Are public schools doing enough or are they trying to do too much?
In the case of Hendrick Hudson School District v. Rowley
A lower court noted that:
“she performs better than the average child in her class and is advancing easily from grade to grade,” but “the she understands considerably less of what goes on in class than she could if she were not deaf” and thus “is not learning as much, or performing as well academically, as she would without her handicap,” (Russo, 6th edition p. 1002)
Thus they decided she was not receiving a “free appropriate public education,” (Russo, p. 1002)
The supreme court reversed the ruling stating, “if personalized instruction is being provided with sufficient supportive services to permit the child to benefit from the instruction, and the other items on the definitional checklist are satisfied, the child is receiving a “free appropriate public education” as defined by the Act….” (Russo, p. 1004) “The Act’s intent was more to open the door of public education to handicapped children by means of specialized educational services than to guarantee any particular substantive level of education once inside.” (http://supreme.justia.com/us/458/176/) The Act does not require a State to maximize the potential of each handicapped child commensurate with the opportunity provided nonhandicapped children. (http://supreme.justia.com/us/458/176/ )
My question then is, Does the free public education in our country need only be of a “measurable” gain instead of maximizing the potential of each student?
Earlier in 1954 the case Brown v. Board of Education of Topeka (Topeka I) the justices said:
“Today, education is perhaps the most important function of state and local governments”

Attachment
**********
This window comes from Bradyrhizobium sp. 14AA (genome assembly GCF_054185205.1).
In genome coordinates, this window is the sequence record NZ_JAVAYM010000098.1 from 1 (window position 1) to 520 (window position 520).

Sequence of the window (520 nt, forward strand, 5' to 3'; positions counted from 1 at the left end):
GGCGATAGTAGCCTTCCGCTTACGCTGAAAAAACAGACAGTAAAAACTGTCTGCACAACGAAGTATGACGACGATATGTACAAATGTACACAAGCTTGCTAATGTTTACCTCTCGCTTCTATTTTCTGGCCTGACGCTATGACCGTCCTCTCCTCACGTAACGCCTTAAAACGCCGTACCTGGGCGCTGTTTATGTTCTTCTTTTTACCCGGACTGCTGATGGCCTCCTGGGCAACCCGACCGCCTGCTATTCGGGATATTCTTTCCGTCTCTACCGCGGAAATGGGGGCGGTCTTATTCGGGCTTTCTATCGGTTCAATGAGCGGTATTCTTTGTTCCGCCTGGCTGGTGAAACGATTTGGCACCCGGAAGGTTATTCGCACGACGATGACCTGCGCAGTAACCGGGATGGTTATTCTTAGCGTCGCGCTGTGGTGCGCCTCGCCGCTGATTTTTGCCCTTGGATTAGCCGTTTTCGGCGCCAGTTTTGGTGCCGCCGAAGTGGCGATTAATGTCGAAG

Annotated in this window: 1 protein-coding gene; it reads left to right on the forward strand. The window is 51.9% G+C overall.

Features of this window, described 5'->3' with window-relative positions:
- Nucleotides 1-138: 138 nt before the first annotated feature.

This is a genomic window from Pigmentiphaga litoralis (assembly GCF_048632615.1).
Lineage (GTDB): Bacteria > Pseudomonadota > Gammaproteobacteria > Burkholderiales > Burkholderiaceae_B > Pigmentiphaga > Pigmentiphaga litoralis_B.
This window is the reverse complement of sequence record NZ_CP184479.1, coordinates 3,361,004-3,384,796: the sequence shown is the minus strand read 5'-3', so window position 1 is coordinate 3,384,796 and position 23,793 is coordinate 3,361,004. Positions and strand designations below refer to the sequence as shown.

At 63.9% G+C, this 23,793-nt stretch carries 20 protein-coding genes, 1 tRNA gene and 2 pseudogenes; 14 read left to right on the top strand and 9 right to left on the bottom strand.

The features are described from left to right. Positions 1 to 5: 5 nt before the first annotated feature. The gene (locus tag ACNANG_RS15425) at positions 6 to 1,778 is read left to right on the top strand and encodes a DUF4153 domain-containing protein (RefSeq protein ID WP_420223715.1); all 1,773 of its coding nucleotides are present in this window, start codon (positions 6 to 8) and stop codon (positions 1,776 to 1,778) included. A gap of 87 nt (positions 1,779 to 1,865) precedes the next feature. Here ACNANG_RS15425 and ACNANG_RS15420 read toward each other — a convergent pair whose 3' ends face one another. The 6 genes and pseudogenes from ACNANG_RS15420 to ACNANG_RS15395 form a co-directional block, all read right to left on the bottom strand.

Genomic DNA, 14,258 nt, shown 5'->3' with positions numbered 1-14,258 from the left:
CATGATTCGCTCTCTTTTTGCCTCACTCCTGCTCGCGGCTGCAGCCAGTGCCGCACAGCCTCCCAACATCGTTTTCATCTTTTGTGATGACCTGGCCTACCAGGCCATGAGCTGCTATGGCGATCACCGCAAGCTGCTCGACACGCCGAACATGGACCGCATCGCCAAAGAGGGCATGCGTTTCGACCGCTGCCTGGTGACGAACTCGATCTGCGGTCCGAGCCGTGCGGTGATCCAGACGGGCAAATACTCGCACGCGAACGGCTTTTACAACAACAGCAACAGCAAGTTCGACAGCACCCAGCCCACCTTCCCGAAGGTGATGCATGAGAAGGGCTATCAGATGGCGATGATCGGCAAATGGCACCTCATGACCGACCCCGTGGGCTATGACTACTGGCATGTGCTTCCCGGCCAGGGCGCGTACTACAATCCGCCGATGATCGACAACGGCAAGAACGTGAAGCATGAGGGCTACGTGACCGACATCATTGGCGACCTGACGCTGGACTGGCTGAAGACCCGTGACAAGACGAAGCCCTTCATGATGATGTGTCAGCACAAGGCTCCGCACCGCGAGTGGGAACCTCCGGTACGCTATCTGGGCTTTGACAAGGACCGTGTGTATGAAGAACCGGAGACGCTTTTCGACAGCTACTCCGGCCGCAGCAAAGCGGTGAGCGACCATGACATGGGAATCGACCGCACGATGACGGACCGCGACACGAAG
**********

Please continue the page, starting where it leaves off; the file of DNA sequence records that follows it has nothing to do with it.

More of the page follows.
“In these days, it is doubtful that any child may reasonably be expected to succeed in life if he is denied the opportunity of an education.”
Does this sound like asking for a mere measurable gain?
Of course they also say, in the same paragraph:
“It is the very foundation of good citizenship. Today it is a principal instrument in awakening the child to cultural values, in preparing him for later professional training, and in helping him to adjust normally to his environment”
Perhaps a free and appropriate public education is not meant to give each student the maximum educational benefit.
So what is the purpose of free public education in the United States? Should the state provide just the foundation or should they provide “those qualities which are incapable of objective measurement but which make for greatness … (Sweatt v. Painter)”?
Russo, C. J. (2006). Reutter’s the law of public education (6th ed.). New York, NY: Foundation Press.
BOARD OF EDUCATION OF THE HENDRICK HUDSON CENTRAL SCHOOL DISTRICT v. ROWLEY Supreme Court of the united States, 458 U.S. 176 (1982).
BROWN v. BOARD OF EDUCATION OF TOPEKA Supreme Court of the United States, 1954 347 U.S. 483, 74 S.Ct. 686, 98 L.Ed. 873.
SWEATT v. PAINTER Supreme Court of the United States, 1950 339 U.S. 629